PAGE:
“With these 100 people in attendance at our recent Grand Reopening I stated that the Center is going through a ‘renaissance’.  I would challenge anyone to recall the last time that many people were seen at the Center,” Tinsley-Hall said.  “The diversity seen in the crowd was also notable.  Various races, genders, socioeconomic statuses were represented, and I was very proud to stand before the community with my husband and daughter.  Our community is so diverse and that must be highlighted and appreciated.”
He credits this new spirit at the GLCCB to having a permanent, full-time executive director, an active Board of Directors with many new faces, new staff members and extraordinary volunteers.  “All of these people are bringing renewed passion, excitement and dedication to the Center and to the needs of our community.”

Gay Life, the monthly magazine published by the GLCCB under the deft guiding hand of editor Daniel McEvily, is more “cheerful, bright and gay,” as Gilbert O’Sullivan would sing.
Yet, Tinsley-Hall cautions that they are far from being out of the woods. “We still have many financial needs and many opportunities to expand services as needed to our community,” he says, “but we are definitely better off today than six months ago.”

Sunday, April 19, 2015

A Dark but Tuneful ‘Carousel’ at Olney

Similar to other Rogers and Hammerstein musical classics, Carousel, now playing at the Olney Theatre Center’s Main Stage, offers memorable music combined with a serious theme that hovers over the production like a gray cloud.  The Sound of Music, The King and I and South Pacific are prominent examples of their work that interweaves sobering social, political and economic issues of the day including paths to redemption with their fine scores.   #hocoarts

Tally Sessions as Billy Bigelow and Carey Rebecca Brown as Julie Jordan. 
Photo: Stan Barouh
With Carousel, the 1945 musical and the second effort for Rogers and Hammerstein since their immensely successful Oklahoma, the plot line involves a slew of bad choices, domestic violence, unspoken love, crime and suicide.  But the blatant sexism laced throughout, which may have been acceptable 70 years ago, would also have been a major point of controversy had the show been launched in the modern era.
Olney’s artistic director Jason Loewith helmed the production, which he said was personal since the first time he heard “Soliloquy”—an emotional aria about impending fatherhood sung by the central figure in the show, Billy Bigelow—he had always wanted to direct Carousel.
Carousel is not one of my favorite musicals in the way the plot’s darkness and sporadic humor is structured.  Nonetheless, Mr. Loewith assembled a talented cast that duly does the show justice especially in the performance of Carousel’s top tier songs: “If I Loved You,” “June is Bustin’ Out All Over,” “Soliloquy,” and one of the best songs of all time, the spiritual “You’ll Never Walk Alone.”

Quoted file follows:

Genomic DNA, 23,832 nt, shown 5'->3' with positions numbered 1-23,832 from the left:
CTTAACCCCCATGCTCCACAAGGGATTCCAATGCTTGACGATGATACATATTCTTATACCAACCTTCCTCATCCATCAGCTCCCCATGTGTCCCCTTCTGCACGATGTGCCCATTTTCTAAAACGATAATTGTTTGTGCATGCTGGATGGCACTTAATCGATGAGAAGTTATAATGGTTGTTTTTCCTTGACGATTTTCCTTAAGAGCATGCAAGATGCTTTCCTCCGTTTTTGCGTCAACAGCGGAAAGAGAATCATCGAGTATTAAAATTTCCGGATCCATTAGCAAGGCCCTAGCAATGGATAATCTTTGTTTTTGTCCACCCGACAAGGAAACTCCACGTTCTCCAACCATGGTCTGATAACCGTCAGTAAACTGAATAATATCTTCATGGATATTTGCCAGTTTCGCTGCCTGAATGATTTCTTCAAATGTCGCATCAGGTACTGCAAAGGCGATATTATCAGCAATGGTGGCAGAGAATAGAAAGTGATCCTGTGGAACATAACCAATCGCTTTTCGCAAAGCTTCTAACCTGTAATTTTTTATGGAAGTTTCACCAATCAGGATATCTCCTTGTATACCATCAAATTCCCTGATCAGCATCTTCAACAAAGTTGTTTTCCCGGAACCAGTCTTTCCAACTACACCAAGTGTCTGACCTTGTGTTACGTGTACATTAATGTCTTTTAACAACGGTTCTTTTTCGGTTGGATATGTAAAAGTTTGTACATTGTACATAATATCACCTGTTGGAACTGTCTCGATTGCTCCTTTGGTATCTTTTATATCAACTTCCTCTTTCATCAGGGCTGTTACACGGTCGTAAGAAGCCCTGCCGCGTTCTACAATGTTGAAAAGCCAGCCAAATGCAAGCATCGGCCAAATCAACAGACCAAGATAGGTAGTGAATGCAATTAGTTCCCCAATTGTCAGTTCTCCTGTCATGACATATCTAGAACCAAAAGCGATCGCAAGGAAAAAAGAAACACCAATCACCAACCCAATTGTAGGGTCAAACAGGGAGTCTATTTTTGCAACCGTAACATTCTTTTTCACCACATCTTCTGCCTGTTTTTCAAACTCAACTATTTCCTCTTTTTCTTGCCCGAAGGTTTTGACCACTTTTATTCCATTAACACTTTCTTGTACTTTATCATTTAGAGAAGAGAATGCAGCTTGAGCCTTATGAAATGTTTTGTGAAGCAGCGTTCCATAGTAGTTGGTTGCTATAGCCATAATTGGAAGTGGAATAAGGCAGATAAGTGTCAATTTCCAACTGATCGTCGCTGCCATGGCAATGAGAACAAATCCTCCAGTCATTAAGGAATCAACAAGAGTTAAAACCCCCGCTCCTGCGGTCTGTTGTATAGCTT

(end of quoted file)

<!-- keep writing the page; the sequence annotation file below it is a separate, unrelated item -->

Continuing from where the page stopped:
Ably supporting the superb vocalists is Christopher Youstra who leads the 12-piece orchestra, the largest in Olney’s history.  They sit high above on a platform atop of a symbolic carousel (sans animals) on stage left, which forms the focus of the set designed by Milagros Ponce De León.
Adapted from Ferenc Molnár’s 1909 play Liliom, Richard Rogers who composed the music and Oscar Hammerstein II who wrote the book and lyrics, Carousel is set on the New England coast in 1900.  The main character is the anti-hero carousel barker Billy Bigelow (played energetically by Telly Sessions) whose romance with millworker Julie Jordan (Carey Rebecca Brown) comes at the price of both their jobs.

Where Billy is boorish, hot-tempered, and violent, Julie is gentle, sweet and sentimental. She is keenly aware of Billy’s previous dalliances, which are an outgrowth of his seducing women to buy a ride on the carousel.  Neither can directly manage to express their love for each other but deep down they do. And despite Billy’s hitting her—an incident that haunted him but never apologized for even AFTER he died—she chose to stay with him.  
To help support their unborn child, Billy is coerced by another unlikeable chap, Jigger Craigin (Chris Genebach), to attempt a robbery.  It fails.  Jigger abandons Billy during the ensuing chaos, and rather than facing prison, Billy chose to commit suicide—the last of a series of bad choices—leaving Julie and their eventual daughter Louise (Maya Brettell) to carry on. 

As the plot moves “up there” following Billy’s death, he is given a chance by the Starkeeper at redemption to help his sullen, lonely now 15 year-old daughter who is tormented by her peers because of her father’s past.  Even then, invisible, he messes things up by slapping her hand though she mysteriously felt it was like a kiss. 

But Billy persuades the Starkeeper to give him one last chance. Unseen, Billy watches Louise and her high school graduation. Spiritually, he reaches out to his daughter urging her to believe in herself, and he is filled with pride as he watches Louise gain confidence. Turning to Julie, Billy says simply, “I loved you, Julie. Know that I loved you.”